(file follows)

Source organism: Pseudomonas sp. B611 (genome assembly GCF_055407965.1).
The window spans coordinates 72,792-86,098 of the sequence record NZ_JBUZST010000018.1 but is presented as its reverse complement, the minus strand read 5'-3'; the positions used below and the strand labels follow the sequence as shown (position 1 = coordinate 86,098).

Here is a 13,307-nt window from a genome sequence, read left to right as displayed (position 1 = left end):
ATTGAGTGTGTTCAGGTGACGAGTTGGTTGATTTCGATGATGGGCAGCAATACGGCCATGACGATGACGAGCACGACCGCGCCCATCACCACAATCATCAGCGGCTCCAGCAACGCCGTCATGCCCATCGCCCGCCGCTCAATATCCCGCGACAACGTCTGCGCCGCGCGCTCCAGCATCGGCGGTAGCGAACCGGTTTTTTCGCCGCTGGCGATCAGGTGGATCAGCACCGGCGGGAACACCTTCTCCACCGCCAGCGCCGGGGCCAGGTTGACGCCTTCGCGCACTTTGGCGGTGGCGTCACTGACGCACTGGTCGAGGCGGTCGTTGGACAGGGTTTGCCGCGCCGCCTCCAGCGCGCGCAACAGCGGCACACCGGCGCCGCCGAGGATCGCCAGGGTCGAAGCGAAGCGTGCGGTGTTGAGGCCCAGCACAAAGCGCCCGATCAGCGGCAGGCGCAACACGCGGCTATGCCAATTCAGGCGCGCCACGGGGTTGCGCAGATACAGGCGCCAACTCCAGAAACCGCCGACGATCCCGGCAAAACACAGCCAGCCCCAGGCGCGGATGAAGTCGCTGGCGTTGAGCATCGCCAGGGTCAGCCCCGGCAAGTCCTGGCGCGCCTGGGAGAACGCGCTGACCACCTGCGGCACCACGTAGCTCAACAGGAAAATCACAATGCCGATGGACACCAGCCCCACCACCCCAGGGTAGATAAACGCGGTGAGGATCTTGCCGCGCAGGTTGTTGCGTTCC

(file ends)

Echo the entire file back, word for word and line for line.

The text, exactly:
Source organism: Pseudomonas sp. B611 (genome assembly GCF_055407965.1).
The window spans coordinates 72,792-86,098 of the sequence record NZ_JBUZST010000018.1 but is presented as its reverse complement, the minus strand read 5'-3'; the positions used below and the strand labels follow the sequence as shown (position 1 = coordinate 86,098).

Here is a 13,307-nt window from a genome sequence, read left to right as displayed (position 1 = left end):
ATTGAGTGTGTTCAGGTGACGAGTTGGTTGATTTCGATGATGGGCAGCAATACGGCCATGACGATGACGAGCACGACCGCGCCCATCACCACAATCATCAGCGGCTCCAGCAACGCCGTCATGCCCATCGCCCGCCGCTCAATATCCCGCGACAACGTCTGCGCCGCGCGCTCCAGCATCGGCGGTAGCGAACCGGTTTTTTCGCCGCTGGCGATCAGGTGGATCAGCACCGGCGGGAACACCTTCTCCACCGCCAGCGCCGGGGCCAGGTTGACGCCTTCGCGCACTTTGGCGGTGGCGTCACTGACGCACTGGTCGAGGCGGTCGTTGGACAGGGTTTGCCGCGCCGCCTCCAGCGCGCGCAACAGCGGCACACCGGCGCCGCCGAGGATCGCCAGGGTCGAAGCGAAGCGTGCGGTGTTGAGGCCCAGCACAAAGCGCCCGATCAGCGGCAGGCGCAACACGCGGCTATGCCAATTCAGGCGCGCCACGGGGTTGCGCAGATACAGGCGCCAACTCCAGAAACCGCCGACGATCCCGGCAAAACACAGCCAGCCCCAGGCGCGGATGAAGTCGCTGGCGTTGAGCATCGCCAGGGTCAGCCCCGGCAAGTCCTGGCGCGCCTGGGAGAACGCGCTGACCACCTGCGGCACCACGTAGCTCAACAGGAAAATCACAATGCCGATGGACACCAGCCCCACCACCCCAGGGTAGATAAACGCGGTGAGGATCTTGCCGCGCAGGTTGTTGCGTTCC